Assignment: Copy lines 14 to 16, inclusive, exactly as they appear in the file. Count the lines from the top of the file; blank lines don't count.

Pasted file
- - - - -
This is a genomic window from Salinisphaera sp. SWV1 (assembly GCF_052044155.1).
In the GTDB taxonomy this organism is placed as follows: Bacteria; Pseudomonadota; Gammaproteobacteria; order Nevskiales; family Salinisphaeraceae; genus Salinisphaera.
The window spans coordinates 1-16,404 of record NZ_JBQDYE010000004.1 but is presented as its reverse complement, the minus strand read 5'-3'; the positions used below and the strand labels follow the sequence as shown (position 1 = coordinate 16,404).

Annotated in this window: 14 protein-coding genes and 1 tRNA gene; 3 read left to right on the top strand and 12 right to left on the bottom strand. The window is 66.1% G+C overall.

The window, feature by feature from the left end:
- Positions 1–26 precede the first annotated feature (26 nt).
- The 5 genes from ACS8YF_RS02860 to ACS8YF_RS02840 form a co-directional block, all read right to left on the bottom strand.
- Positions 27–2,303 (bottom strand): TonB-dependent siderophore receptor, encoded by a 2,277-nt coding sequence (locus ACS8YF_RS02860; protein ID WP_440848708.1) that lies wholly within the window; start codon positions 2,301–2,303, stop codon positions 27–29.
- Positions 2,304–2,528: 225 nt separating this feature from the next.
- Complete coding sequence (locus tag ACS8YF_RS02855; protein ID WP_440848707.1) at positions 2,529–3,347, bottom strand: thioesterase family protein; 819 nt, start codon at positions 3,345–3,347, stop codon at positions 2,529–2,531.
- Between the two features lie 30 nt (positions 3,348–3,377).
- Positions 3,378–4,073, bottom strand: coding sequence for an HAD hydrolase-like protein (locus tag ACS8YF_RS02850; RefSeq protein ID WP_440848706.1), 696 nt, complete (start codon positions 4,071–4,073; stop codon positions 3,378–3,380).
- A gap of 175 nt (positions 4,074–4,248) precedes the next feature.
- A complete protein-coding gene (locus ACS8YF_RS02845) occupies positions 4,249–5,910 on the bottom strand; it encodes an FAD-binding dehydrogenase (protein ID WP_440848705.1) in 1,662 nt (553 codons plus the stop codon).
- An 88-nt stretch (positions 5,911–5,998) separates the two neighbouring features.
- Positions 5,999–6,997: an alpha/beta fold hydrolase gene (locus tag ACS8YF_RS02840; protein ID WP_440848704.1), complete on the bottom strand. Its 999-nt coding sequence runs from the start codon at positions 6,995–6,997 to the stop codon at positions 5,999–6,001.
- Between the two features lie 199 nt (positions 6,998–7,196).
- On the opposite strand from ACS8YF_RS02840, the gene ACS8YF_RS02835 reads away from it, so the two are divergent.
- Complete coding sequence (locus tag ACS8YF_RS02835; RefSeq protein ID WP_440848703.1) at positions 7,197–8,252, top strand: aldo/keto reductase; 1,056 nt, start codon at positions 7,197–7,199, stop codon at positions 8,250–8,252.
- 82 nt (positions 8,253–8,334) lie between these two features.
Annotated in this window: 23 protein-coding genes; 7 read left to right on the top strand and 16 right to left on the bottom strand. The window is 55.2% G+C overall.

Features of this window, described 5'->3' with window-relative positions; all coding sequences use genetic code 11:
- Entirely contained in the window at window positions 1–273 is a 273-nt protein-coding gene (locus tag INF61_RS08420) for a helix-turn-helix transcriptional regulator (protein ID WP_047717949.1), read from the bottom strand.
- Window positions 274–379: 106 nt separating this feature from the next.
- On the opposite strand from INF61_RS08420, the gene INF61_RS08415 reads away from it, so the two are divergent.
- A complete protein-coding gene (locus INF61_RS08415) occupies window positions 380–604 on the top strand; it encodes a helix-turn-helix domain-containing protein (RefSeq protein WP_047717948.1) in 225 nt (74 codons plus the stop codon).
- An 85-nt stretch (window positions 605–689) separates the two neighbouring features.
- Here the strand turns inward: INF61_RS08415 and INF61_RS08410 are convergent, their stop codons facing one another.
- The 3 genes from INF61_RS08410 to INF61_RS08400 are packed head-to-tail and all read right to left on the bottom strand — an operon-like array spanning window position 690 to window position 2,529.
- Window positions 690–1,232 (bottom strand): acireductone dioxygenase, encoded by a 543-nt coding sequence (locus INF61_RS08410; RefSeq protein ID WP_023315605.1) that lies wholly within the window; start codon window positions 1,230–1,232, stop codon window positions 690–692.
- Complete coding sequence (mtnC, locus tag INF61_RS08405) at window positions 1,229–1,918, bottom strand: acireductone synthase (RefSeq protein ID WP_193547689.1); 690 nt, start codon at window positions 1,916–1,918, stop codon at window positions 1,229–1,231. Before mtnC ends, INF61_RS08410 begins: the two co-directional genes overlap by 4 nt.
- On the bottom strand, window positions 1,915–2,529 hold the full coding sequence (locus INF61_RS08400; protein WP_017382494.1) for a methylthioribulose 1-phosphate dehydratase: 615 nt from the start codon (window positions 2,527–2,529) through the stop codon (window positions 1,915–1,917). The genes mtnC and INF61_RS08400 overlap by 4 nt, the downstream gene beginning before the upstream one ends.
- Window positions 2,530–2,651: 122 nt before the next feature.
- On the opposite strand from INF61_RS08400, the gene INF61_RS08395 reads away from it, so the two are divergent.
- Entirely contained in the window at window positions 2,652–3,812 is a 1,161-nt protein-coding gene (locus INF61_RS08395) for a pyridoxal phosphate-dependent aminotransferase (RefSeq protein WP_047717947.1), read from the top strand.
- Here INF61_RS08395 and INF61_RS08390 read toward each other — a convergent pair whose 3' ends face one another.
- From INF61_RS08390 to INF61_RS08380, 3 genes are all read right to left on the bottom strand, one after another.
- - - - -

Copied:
- A complete protein-coding gene (locus ACS8YF_RS02845) occupies positions 4,249–5,910 on the bottom strand; it encodes an FAD-binding dehydrogenase (protein ID WP_440848705.1) in 1,662 nt (553 codons plus the stop codon).
- An 88-nt stretch (positions 5,911–5,998) separates the two neighbouring features.
- Positions 5,999–6,997: an alpha/beta fold hydrolase gene (locus tag ACS8YF_RS02840; protein ID WP_440848704.1), complete on the bottom strand. Its 999-nt coding sequence runs from the start codon at positions 6,995–6,997 to the stop codon at positions 5,999–6,001.